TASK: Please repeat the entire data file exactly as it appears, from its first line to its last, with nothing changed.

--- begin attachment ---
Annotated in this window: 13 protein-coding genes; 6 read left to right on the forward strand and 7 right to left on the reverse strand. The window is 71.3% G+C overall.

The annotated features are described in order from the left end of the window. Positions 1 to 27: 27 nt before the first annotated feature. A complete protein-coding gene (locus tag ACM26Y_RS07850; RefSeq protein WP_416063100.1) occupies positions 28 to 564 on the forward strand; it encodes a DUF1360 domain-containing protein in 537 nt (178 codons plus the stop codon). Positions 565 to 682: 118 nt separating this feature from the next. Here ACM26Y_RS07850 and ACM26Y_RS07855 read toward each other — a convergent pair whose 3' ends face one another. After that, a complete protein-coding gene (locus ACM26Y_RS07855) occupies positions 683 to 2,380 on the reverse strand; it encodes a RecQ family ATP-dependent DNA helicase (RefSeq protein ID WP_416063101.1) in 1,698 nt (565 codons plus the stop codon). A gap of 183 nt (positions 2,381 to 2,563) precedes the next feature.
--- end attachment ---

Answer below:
Annotated in this window: 13 protein-coding genes; 6 read left to right on the forward strand and 7 right to left on the reverse strand. The window is 71.3% G+C overall.

The annotated features are described in order from the left end of the window. Positions 1 to 27: 27 nt before the first annotated feature. A complete protein-coding gene (locus tag ACM26Y_RS07850; RefSeq protein WP_416063100.1) occupies positions 28 to 564 on the forward strand; it encodes a DUF1360 domain-containing protein in 537 nt (178 codons plus the stop codon). Positions 565 to 682: 118 nt separating this feature from the next. Here ACM26Y_RS07850 and ACM26Y_RS07855 read toward each other — a convergent pair whose 3' ends face one another. After that, a complete protein-coding gene (locus ACM26Y_RS07855) occupies positions 683 to 2,380 on the reverse strand; it encodes a RecQ family ATP-dependent DNA helicase (RefSeq protein ID WP_416063101.1) in 1,698 nt (565 codons plus the stop codon). A gap of 183 nt (positions 2,381 to 2,563) precedes the next feature.